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Triple vs Quad, Cocktail?

May 29, 2001

Hello Dr. Cohen,

I need an opinion or let's say an educated guess. :)

Background: I was diagnosed in '99 with a base line VL of 750K, CD4 300. Started first line regiment with Sustiva and Combivir. Went off AZT a few months later...due to severe anemia. The decline in viral load was dramatic...but did not reach UD-and with the Nuke switch-I finally settled on SUSTIVA-EPIVIR & ZIAGEN. Zerit was tried but I had FAST neuropathy and no real benefit viralogically for the few months I was on it. So for the last year...I have had a viral load...bumping around...150, 800, 50 - I mean it has been all over the place...but never really over 1000. CD4 has climbed up to 890. I have been compliant on my dosing of meds.

Well, my doc is in Research and he is a little wary that I have not reached or stayed at UD levels. He suspects Epivir as being the weak link. Not wanting to wait for a 1000 VL count in the future? -to Geno- he is going to put me on the new nuke TENOFOVIR on expanded access. His logic is that he really wants to preserve the potency of my NNRTI, Sustiva and not have it compromised by weak nukes, as he suspects Epivir (3TC). Fine. I do like that. He mentioned that he wants to keep me on Epivir with the Tenofovir. I complained about all those nukes (3) plus the sustiva-toxing me out...I do notice side efx from my meds-nothing major...but I feel negative things happening to my body (fatigue, choles, Bone mass loss, etc)-

So my QUESTION (finally) IS- If Tenofovir does get me UD-can I ditch the Epivir?

Mike Not a Quad fan-just want a good triple play home run. Thank You.

Response from Dr. Cohen

Well, as you point out - this question - about the ongoing potency of Epivir or 3TC if there is or might be resistance - is one we have had for several years. And there might finally be a clinical study set up to get at this question. So let me share the few things we know at this point.

First - a definition for others that UD is undetectable, meaning here a viral load below 50 copies. That is our target since a regimen that suppresses HIV's growth to that extent appears to be durable in how long this will last - and way more durable that a regimen where the viral load is close to, but not below 50. And so our assumption is that while your response to treatment is an excellent one, one of these days, HIV will finally undo the benefits of these meds. HIV is still growing (and that's what a viral load of 110 or 304 is -- 304 copies of HIV per ml of blood) - and we have learned that when HIV can grow it often creates more and more mutations that allow it to eventually ignore the medications slowing it down. So your viral load might one day be closer to 750 thousand where you started from.

Now - your viral load is near but not below 50. And bouncing around. Enough suppression to allow your immune system to thrive and regrow, for now. Should you do more? As you point out, the reason we worry about even low amounts of HIV growing is that at this low level HIV can create resistance. Now, there are resistance assays that might measure resistance even at this low viral load - you might ask if you can get access to a "LiPa" assay which may be of useful here. But let's assume you do have resistance - from many studies it is true that HIV can most readily create resistance to epivir/3TC - called the 184V mutation. Another concern is not only does this lead to less potency from 3TC - it is the first link in the chain to seeing resistance to the ziagen/abacavir. And our concern with the nonnukes, like Sustiva, is that they too are vulnerable to resistance even at low levels of growing HIV - and some concern is reasonable here that you might have some degree of resistance to this med as well. Which is why a resistance assay would be of interest here - to see if that has happened as well.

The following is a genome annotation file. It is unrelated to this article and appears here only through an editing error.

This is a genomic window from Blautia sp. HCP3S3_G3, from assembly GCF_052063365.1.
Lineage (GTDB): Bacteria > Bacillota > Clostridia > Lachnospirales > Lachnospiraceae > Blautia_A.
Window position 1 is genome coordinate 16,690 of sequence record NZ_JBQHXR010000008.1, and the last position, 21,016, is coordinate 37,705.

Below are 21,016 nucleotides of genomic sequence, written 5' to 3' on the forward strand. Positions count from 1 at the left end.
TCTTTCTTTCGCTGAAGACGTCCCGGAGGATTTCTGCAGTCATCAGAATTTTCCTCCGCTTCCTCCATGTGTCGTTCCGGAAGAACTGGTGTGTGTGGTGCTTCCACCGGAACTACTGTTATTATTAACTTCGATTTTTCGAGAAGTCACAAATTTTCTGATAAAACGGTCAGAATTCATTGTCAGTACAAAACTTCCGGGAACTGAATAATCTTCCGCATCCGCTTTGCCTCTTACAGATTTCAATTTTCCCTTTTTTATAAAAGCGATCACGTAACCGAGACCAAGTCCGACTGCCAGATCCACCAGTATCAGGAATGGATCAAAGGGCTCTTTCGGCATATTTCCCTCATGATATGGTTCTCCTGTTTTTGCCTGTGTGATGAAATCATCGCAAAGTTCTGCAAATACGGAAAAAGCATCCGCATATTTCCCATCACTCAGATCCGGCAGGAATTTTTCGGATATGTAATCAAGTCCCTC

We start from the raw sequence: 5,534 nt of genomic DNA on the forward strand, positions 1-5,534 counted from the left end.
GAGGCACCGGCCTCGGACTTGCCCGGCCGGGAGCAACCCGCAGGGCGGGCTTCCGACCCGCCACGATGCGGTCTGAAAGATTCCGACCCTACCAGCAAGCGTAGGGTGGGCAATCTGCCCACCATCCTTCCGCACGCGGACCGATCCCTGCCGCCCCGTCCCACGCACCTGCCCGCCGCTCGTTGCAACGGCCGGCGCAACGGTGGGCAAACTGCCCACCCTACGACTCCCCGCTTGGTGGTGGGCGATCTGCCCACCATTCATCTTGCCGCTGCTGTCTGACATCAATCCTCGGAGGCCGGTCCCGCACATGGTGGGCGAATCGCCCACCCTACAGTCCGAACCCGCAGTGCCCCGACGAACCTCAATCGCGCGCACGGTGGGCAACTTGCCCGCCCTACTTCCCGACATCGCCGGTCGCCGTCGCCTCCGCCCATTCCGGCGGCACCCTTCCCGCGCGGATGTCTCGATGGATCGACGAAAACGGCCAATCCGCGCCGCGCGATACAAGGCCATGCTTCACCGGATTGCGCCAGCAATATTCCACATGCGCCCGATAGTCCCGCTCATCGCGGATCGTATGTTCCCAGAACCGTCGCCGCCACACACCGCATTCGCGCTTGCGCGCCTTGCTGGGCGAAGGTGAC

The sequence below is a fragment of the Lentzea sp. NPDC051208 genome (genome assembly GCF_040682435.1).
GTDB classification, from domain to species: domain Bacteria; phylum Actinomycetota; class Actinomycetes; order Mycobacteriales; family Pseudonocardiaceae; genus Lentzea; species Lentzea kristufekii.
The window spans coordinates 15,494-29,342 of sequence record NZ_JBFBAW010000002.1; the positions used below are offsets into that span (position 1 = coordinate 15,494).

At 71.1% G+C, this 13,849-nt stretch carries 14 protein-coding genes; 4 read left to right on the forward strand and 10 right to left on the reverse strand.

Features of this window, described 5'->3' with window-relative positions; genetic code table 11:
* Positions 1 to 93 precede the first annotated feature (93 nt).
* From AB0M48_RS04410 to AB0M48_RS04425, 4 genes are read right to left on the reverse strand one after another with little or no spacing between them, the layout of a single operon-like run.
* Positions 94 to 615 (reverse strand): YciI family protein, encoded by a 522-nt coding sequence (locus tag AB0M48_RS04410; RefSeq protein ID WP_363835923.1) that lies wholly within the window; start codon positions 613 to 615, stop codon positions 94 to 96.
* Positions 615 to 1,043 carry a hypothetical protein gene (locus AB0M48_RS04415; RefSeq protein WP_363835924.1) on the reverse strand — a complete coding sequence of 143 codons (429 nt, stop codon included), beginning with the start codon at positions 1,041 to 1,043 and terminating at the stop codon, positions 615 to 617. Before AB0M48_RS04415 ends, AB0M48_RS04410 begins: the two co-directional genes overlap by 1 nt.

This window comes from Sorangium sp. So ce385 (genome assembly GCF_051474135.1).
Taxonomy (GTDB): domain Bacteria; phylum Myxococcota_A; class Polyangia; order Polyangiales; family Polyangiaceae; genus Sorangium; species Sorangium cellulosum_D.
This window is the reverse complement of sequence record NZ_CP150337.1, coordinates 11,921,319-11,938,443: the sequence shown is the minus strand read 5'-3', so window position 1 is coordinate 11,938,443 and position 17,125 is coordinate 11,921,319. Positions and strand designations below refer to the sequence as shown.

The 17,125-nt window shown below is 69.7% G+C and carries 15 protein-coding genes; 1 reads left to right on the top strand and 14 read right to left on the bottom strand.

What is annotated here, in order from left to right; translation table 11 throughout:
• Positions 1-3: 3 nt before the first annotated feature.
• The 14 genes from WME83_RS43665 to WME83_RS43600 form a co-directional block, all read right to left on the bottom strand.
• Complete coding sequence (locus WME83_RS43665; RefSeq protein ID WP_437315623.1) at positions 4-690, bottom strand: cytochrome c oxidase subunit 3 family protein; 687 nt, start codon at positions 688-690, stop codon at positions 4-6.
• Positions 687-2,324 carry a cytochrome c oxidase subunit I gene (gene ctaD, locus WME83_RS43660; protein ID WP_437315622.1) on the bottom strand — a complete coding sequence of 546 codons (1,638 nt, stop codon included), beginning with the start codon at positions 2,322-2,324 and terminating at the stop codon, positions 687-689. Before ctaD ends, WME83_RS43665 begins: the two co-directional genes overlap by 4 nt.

But if we assume that there is resistance to only the epivir, is there any benefit to the medication? Here is one way in which our meds differ. The key is to understand that HIV can pay a price to create resistance. And the price it pays to create this 184V mutation is pretty hefty - it reduces growth by about a half a log. Which is pretty useful - especially since it is generally understood that it is among the safest meds we use as well. So, since there is this half log activity even after resistance, most clinicians leave the epivir on board when doing what you are doing - intensifying the regimen by adding a single agent such as tenofovir. (For those who don't know this newer drug - it is still experimental at this time but in this setting also adds somewhere between a half log and one log drop in viral load.)

However, the story is a bit more complex, of course. As I mentioned, both epivir and ziagen can create the 184V mutation. IF selecting for HIV with this mutation is what leads to the ongoing effect from epivir, then perhaps having ziagen on board should actually create the same mutation, since it too selects for this 184V mutation. And if so, it too might have this half log drop, even without the epivir around. It remains uncertain, however, if your viral load will be the same with or without the epivir in the presence of ziagen, and since epivir is among the safest, we often just leave it there. Of the toxicities you mention at this point, our assumption is that none of them would improve in the absence of the epivir, but again, this is partly an assumption since people do react differently...

So in sum, yeah, most clinicians would just add the tenofovir. Could you take just three meds - perhaps. And in a few years we should have the info needed to know rather than guess at what you can do, and if you can or cannot drop the epivir...

Hope that helps.

RE: Smoking and HIV

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